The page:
Holy @#$%! Time for a new reformation?
Walter Russell Mead says the first Reformation can be understood as clearing things away to make room for the Gospel. He also says it’s time for another reformation. This time, instead of relics, we have other sacred things to toss. Mead’s argument is brash, but his point is spot on.
Martin Luther understood something very important about the Castle Church: the holy crap had to go. There might have been a time when a vial of the Virgin’s milk would connect the peasants with the story of the first Christmas and remind them both of the dignity of women and the awesome presence of God on earth. The brutal knights of an earlier day might be terrified into honoring their oaths if sworn on one of the 35 pieces of the True Cross lying in various reliquaries and altarpieces at the Castle Church. But that time was no more; if Castle Church was to play its part in the great changes on foot in the world, old ideas would have to go, and once-treasured relics be accepted as frauds and cast aside.
That’s a pretty good description of where the American church is today: there’s a lot of holy crap on the premises, and it is long past time for a good housecleaning. The American church is staggering under the burden of a physical plant that it doesn’t use and can’t pay for; it staggers under the burden of dysfunctional and bloated denominational and professional structures that it can no longer carry; and it is crippled by outdated ideas about what it needs to do its job. All these buildings, bureaucracies and assumptions may have been holy once, may have played a real part in advancing God’s work, but for a lot of them that time has passed.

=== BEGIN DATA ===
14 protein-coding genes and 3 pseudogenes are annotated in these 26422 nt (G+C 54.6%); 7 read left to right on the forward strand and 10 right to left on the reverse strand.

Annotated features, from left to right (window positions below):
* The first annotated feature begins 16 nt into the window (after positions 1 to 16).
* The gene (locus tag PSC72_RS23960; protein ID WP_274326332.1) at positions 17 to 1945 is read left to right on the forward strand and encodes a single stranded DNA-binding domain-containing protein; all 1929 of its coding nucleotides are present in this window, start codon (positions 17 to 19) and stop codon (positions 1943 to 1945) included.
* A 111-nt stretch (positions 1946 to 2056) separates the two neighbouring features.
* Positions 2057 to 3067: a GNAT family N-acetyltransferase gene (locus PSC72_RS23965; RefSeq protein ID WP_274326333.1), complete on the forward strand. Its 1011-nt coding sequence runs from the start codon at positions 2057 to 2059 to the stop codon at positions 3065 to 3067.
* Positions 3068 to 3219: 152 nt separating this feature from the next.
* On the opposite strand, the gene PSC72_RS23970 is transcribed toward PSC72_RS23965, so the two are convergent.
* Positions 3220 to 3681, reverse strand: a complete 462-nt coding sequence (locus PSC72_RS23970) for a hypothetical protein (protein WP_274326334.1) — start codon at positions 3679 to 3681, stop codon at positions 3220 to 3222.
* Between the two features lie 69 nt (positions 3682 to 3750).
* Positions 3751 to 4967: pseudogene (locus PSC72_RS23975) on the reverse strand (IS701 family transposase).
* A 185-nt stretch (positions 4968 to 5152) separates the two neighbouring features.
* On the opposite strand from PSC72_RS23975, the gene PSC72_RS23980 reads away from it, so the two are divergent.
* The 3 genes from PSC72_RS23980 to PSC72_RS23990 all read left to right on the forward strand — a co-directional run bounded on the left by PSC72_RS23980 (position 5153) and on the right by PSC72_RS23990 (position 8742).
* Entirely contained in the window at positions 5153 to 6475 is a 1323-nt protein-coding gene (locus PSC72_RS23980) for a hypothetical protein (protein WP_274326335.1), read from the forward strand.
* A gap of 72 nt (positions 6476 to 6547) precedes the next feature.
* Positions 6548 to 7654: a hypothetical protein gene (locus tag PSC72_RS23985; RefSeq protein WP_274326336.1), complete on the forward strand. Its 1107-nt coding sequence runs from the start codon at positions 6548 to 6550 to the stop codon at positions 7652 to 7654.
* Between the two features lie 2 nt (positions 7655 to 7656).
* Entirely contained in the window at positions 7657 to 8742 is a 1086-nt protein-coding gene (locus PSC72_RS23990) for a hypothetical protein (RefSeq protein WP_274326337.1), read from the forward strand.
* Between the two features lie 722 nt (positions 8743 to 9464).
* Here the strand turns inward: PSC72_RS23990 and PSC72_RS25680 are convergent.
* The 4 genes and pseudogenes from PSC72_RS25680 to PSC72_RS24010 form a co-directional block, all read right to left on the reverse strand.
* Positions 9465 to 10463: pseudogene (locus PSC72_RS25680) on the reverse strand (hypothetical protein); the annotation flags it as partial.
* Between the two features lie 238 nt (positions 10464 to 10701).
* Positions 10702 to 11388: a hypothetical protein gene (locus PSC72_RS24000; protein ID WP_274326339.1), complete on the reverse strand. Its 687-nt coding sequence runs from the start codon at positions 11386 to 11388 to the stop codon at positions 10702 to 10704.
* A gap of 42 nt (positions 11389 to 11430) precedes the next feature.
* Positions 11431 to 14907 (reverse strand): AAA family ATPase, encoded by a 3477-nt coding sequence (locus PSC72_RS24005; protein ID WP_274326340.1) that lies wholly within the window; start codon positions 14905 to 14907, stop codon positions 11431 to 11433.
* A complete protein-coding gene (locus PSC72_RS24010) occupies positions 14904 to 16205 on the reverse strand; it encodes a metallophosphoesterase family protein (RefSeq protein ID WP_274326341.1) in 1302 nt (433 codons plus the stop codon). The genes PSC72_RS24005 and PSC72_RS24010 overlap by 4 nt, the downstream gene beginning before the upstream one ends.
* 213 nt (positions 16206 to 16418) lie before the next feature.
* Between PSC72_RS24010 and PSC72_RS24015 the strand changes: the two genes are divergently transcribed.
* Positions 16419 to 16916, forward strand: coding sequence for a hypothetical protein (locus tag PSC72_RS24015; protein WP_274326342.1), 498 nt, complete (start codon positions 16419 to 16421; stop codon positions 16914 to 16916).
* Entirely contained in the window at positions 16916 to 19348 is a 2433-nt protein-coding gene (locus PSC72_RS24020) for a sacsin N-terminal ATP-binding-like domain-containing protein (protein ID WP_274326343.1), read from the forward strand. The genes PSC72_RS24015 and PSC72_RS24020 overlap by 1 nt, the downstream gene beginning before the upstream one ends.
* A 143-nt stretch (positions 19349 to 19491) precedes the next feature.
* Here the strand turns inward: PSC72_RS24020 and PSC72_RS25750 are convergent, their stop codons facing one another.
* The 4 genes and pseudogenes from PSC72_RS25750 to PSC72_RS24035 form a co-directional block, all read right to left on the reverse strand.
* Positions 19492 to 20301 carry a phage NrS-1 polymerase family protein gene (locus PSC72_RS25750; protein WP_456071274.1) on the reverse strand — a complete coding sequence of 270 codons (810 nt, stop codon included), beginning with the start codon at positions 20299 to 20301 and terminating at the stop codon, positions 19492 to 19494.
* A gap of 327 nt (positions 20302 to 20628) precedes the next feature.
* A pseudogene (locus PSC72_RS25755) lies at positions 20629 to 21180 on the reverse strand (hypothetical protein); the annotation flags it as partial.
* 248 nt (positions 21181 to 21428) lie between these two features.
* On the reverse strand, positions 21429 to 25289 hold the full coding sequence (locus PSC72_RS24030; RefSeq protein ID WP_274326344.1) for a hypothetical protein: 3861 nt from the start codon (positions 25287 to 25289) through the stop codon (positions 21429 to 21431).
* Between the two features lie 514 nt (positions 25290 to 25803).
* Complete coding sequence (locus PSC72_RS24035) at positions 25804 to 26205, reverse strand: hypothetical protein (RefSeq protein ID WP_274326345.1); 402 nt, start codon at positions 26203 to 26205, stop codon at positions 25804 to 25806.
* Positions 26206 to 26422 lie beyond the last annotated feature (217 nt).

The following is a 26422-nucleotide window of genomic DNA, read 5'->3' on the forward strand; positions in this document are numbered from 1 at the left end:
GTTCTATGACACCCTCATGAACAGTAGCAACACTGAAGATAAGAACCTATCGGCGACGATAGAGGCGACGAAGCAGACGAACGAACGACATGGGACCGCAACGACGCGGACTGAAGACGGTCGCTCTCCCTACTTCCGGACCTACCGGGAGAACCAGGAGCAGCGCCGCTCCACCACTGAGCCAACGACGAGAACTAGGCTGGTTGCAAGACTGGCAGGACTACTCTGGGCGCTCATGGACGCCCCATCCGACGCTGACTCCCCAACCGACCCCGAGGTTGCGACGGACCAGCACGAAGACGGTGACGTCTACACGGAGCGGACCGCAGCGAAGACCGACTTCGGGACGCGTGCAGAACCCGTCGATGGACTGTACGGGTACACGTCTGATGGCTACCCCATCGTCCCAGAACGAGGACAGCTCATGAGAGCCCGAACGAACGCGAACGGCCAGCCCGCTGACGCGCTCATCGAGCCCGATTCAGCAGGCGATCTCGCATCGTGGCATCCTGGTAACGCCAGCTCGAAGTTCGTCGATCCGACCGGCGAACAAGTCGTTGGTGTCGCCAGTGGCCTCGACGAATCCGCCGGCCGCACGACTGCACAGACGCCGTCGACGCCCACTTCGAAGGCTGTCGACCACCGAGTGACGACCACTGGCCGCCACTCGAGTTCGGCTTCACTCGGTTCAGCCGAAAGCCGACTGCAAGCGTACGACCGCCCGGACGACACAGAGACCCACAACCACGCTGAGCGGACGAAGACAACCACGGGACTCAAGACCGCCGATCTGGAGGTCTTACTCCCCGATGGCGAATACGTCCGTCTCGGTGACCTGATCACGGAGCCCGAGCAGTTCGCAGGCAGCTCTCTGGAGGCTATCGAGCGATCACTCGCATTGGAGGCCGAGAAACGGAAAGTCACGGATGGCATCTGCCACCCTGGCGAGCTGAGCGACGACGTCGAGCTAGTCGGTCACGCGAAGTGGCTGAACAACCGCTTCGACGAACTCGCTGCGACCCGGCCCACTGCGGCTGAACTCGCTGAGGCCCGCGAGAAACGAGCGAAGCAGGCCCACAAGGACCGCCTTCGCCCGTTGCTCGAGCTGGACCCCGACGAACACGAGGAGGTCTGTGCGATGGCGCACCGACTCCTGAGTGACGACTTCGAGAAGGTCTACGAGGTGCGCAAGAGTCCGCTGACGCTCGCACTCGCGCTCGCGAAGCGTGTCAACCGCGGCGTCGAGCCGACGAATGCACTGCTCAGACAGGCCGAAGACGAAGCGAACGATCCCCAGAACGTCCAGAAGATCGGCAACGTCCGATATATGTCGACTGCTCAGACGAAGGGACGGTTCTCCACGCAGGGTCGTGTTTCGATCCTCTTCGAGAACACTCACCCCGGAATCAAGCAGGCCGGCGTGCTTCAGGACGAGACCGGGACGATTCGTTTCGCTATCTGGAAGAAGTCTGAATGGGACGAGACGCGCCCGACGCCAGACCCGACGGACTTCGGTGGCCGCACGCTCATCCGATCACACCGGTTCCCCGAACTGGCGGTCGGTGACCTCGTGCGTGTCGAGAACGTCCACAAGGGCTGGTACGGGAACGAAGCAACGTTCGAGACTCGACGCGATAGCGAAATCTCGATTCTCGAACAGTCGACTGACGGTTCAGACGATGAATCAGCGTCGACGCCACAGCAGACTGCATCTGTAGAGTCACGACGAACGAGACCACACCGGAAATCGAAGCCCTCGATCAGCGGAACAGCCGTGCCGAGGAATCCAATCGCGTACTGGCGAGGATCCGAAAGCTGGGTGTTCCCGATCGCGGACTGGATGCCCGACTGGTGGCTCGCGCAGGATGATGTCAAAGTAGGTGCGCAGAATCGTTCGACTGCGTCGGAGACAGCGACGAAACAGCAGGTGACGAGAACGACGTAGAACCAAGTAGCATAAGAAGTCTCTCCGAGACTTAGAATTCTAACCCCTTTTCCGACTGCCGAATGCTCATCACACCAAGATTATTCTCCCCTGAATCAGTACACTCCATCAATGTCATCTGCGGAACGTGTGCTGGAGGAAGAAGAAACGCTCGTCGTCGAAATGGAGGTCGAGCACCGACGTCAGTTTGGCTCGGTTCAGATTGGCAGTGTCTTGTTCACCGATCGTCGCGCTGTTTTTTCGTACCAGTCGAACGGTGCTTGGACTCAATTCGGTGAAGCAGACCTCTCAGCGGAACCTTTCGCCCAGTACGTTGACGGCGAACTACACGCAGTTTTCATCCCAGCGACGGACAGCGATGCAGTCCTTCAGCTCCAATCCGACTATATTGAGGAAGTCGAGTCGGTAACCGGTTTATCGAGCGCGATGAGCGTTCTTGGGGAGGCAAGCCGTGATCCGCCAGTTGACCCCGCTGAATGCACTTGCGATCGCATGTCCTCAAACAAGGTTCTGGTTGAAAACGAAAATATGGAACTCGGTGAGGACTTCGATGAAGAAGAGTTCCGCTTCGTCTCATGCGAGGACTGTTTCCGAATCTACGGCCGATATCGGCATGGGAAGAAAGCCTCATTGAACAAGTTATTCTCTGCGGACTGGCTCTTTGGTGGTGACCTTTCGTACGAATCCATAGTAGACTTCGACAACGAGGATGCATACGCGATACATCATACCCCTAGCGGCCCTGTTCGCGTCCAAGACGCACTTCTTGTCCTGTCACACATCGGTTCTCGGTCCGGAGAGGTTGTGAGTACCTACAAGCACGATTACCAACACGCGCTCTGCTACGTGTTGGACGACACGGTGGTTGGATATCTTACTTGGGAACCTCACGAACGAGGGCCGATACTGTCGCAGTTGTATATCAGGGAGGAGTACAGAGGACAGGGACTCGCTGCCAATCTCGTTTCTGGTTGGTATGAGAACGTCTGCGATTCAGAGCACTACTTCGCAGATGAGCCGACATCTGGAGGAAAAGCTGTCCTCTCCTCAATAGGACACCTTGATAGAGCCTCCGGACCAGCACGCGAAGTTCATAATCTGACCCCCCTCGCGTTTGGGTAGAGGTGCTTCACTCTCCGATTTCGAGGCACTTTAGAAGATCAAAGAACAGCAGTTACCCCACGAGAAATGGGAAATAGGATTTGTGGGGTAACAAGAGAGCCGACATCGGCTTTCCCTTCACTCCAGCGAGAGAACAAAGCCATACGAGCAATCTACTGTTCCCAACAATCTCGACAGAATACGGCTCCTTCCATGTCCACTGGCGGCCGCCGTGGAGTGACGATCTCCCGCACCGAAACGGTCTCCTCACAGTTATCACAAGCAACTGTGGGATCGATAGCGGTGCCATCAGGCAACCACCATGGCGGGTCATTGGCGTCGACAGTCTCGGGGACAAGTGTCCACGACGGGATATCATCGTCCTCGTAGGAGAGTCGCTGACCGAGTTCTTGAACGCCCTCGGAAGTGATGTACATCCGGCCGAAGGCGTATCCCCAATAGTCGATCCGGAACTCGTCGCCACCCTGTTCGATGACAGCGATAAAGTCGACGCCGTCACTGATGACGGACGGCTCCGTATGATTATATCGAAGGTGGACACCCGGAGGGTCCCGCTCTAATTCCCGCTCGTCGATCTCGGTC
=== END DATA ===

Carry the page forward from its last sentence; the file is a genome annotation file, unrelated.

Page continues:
I’ve been serving my current parish for almost three years. We’re about to have our third Dumpster Party during my tenure. When we do this, we get together on a Saturday morning and throw stuff away. We’ll have no trouble filling a third massive trash bin this coming Saturday. All that junk was filling up space that we couldn’t use for ministries. Two things are clear. First, we won’t miss any of the tons of stuff we’ve tossed. Second, we’re just getting started.
We occupy massive buildings that were built for a different age, for different needs, and for a different congregation. While we use nearly every room on Sunday mornings, it’s not clear that our physical plant makes sense for us. It’s also not clear what that means for us — or for countless other churches.
Mead writes about denominational and diocesan overhead, and he’s spot on. I would be hard pressed to say exactly how our 17% contribution to the diocese advances local ministry and the mission of the church. I hasten to add that I can recognize some benefits, but perhaps our ratio of administrative staff to mission work has gotten out of whack.
Last Saturday I heard Reggie McNeal speak. He said that last year, Christians across the US took in $102 BILLION in revenue. McNeal wondered if we church leaders might hear a question like this at judgement day: “You took in HOW MUCH and there were STILL HUNGRY PEOPLE in the land?!” It’s a good question.